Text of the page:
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II. The “Pause” in Immigration in the Archdiocese of Newark

1920 – 1965immigration_funnel


After the end of World War I, President Harding promised a return to “normalcy.” In the United States as a whole and in the Church in Newark, things did not return to the pre-war world. Congress passed anti-immigration laws and the constant flow of new Catholic immigrants disappeared. Many Catholics thought that the era of the immigrant church was over; and, it was, for a while. Catholic pastoral activity shifted from helping newcomers adapt and preserve the faith to providing the necessary structures for supporting an active Catholic life for an increasingly native-born population.

The general population was changing as well. The “Great Migration” of African Americans from the south to industrialized parts of the nation where there were jobs changed the composition of the population in northern New Jersey. The post-World War I era saw the spectacular growth of suburbs, better wages for workers, the advent of the automobile, and the mobility it engendered.

Legal Public Prejudice and Bigotry – Anti-Asian Laws

The “Closing of the Door”


The great increase in immigration in the late 19th and early 20th centuries produced an anti-immigration and anti-foreigner backlash in the United States. A desire to keep the United States a majority white, Anglo-Saxon or at least northern European, Protestant country brought about extremely bigoted, racist, anti-Catholic, and anti-Jewish legislation. Anti-Asian bigotry needed no disguise with the passage of laws with names such as the “Chinese Exclusion Act” of 1882 that prohibited most immigration from Asia. The Chinese were welcome as laborers that built the transcontinental railroad but were expected to return to China upon the completion of that task. Anti-Catholic and anti-Jewish prejudice masqueraded under early 20th century laws that restricted immigrants to artificial national quotas that resulted in as few Catholic, Jewish, central and southern European immigrants as possible.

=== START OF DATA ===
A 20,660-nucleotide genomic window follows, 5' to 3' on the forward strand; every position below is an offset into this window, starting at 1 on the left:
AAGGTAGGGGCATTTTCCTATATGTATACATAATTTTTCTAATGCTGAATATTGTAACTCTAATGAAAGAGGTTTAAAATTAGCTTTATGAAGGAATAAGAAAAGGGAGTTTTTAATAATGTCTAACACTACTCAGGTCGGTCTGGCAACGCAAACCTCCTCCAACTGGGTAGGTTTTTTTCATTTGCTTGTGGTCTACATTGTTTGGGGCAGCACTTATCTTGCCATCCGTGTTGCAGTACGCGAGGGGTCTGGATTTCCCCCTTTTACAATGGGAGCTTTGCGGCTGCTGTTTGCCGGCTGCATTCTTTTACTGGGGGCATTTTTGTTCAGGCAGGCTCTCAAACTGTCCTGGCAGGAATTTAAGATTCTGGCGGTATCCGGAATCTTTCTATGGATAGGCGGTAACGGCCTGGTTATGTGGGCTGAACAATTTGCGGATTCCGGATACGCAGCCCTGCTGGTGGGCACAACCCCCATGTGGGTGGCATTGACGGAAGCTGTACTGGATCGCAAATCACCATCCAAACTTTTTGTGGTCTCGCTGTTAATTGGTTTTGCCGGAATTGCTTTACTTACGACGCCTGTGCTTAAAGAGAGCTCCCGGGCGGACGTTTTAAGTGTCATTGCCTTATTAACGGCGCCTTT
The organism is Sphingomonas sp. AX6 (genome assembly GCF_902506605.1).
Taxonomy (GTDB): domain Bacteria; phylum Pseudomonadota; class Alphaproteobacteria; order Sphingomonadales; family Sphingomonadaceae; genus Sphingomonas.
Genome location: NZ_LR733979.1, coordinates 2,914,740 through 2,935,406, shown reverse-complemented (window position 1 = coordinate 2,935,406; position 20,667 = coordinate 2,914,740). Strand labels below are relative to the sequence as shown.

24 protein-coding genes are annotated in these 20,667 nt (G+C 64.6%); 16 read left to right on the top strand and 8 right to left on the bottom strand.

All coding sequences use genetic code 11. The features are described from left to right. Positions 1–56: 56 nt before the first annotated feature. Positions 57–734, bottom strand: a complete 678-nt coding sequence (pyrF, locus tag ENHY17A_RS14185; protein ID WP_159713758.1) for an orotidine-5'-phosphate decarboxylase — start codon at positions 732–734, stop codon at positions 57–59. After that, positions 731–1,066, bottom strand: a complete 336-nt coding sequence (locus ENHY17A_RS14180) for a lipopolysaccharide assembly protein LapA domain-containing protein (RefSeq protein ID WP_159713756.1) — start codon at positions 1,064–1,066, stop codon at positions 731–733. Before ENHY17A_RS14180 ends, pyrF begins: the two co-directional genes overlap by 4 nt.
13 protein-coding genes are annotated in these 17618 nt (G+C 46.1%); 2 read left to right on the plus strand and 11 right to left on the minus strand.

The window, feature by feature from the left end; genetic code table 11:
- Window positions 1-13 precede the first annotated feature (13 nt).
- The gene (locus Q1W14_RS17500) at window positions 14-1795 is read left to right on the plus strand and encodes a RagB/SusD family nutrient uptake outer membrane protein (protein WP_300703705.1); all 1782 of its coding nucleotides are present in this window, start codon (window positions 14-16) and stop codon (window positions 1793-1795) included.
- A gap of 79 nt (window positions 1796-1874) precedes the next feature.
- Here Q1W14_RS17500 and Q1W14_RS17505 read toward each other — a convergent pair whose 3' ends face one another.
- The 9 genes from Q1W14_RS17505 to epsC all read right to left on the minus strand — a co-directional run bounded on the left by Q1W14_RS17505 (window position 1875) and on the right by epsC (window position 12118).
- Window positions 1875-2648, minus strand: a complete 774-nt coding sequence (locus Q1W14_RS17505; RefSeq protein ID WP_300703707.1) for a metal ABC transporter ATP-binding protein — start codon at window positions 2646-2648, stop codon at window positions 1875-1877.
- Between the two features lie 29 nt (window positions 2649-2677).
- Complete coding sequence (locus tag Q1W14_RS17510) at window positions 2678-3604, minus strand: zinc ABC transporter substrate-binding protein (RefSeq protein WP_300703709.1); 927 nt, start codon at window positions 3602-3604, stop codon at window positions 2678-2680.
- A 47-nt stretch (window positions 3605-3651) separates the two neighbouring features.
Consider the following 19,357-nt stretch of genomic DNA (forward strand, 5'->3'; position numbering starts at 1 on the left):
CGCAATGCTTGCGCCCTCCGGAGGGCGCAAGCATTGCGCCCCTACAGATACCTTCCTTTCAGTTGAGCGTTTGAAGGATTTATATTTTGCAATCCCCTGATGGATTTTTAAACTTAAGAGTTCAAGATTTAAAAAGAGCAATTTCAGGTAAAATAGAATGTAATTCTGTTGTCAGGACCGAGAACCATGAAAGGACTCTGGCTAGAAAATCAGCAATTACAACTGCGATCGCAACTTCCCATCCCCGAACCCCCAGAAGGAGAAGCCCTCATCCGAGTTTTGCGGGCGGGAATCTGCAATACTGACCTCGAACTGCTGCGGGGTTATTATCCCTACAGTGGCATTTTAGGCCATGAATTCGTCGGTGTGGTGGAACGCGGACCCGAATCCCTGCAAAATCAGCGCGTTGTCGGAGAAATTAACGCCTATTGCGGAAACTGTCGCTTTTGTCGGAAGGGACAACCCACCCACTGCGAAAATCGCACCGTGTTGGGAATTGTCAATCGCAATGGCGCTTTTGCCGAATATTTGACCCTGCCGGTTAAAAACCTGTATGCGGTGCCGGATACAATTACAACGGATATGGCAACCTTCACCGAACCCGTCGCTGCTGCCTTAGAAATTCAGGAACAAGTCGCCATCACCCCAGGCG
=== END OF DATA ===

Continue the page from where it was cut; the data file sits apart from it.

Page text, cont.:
bill_barring_japs_headline image

Congress codified Anti-Asian legislation in the Immigration Act of 1917 that prohibited immigration from a “banned zone” that included most of Asia but not the Philippines or Japan. However, under the so-called “Gentlemen’s Agreement” of 1907, the United States did not impose restrictions on Japanese immigration, and, in turn, Japan would not allow further emigration to the United States. This included Korea, since it was occupied by Japan from 1910 to 1945. In addition to the Chinese, Indians, Indonesians, and other banned nationalities, the act added insult to injury by linking all Asians to other banned “undesirables.” These included alcoholics, anarchists, contract laborers, criminals, convicts, epileptics, feebleminded persons, idiots, illiterates, imbeciles, insane persons, paupers, persons afflicted with contagious disease, persons with physical or mental defects, persons with constitutional psychopathic inferiority, political radicals, polygamists, prostitutes, and vagrants.